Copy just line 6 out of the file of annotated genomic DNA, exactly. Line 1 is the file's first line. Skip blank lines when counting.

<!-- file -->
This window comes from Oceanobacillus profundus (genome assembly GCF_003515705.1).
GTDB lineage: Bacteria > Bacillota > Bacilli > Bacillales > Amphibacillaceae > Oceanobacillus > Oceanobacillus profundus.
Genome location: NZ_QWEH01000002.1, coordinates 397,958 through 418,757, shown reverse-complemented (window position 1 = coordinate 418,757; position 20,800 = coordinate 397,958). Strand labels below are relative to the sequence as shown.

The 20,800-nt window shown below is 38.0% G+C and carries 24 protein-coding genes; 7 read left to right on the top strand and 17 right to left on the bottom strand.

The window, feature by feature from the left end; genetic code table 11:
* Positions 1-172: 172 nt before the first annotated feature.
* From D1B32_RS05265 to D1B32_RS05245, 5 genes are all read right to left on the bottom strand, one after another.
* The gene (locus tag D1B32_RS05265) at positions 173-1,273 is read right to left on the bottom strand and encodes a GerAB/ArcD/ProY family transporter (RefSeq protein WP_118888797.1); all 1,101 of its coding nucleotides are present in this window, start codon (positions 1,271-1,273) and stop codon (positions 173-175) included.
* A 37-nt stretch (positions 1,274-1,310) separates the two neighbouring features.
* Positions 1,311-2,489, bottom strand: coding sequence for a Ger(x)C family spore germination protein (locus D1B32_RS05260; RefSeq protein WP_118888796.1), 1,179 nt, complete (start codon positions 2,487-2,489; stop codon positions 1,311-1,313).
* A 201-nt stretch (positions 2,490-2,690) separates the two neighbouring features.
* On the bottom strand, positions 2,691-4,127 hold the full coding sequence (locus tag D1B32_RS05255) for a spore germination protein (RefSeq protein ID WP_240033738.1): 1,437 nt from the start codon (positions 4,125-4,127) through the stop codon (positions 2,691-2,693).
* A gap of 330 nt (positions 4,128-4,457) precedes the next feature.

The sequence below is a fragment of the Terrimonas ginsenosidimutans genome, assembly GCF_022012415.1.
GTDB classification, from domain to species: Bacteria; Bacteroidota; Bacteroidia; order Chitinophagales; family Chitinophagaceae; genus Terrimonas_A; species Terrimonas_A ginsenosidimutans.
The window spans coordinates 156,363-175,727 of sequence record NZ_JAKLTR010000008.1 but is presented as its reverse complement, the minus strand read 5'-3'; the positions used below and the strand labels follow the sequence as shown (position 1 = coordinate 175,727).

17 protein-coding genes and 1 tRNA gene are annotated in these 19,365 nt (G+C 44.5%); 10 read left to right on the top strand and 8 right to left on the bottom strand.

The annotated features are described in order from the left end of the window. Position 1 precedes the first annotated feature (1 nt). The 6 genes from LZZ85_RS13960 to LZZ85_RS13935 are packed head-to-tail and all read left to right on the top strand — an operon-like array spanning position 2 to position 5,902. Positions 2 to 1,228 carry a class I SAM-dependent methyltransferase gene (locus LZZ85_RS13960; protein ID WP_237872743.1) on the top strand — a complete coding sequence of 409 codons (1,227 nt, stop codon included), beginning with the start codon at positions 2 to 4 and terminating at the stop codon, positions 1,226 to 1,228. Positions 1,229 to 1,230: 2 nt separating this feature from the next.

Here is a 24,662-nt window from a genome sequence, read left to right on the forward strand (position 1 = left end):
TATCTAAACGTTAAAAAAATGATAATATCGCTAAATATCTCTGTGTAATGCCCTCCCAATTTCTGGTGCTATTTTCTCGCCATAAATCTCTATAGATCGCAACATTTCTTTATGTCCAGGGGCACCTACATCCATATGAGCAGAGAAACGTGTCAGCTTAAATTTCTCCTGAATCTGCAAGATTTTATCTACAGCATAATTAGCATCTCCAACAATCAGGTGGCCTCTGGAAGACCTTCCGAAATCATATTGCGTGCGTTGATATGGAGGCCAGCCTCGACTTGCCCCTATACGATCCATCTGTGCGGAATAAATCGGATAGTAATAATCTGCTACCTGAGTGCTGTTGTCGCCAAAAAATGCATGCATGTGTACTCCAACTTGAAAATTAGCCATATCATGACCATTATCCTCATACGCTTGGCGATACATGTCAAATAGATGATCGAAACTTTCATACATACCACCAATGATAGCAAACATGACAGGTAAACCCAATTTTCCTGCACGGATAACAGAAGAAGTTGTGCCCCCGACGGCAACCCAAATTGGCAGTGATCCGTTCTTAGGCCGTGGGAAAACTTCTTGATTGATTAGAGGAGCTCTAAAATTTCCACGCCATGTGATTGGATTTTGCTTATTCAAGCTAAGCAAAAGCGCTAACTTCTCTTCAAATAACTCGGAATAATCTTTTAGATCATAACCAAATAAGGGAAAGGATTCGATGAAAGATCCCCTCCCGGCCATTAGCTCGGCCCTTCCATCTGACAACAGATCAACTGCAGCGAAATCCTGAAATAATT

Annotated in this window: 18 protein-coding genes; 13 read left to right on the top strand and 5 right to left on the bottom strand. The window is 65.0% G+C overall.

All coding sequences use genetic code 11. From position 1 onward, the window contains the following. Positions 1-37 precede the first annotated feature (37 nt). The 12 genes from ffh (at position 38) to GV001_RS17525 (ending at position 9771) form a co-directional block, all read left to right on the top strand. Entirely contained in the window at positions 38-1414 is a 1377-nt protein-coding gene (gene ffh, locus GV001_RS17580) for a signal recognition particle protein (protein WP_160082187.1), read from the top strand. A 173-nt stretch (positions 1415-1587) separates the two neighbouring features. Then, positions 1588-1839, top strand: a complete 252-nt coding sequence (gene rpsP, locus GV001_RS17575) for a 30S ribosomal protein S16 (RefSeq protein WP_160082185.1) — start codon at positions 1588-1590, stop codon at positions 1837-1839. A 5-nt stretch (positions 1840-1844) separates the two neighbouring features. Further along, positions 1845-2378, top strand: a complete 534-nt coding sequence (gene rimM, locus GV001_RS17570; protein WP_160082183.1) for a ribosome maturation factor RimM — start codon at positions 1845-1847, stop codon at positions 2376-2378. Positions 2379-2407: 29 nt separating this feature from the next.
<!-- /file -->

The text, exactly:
* Positions 1-172: 172 nt before the first annotated feature.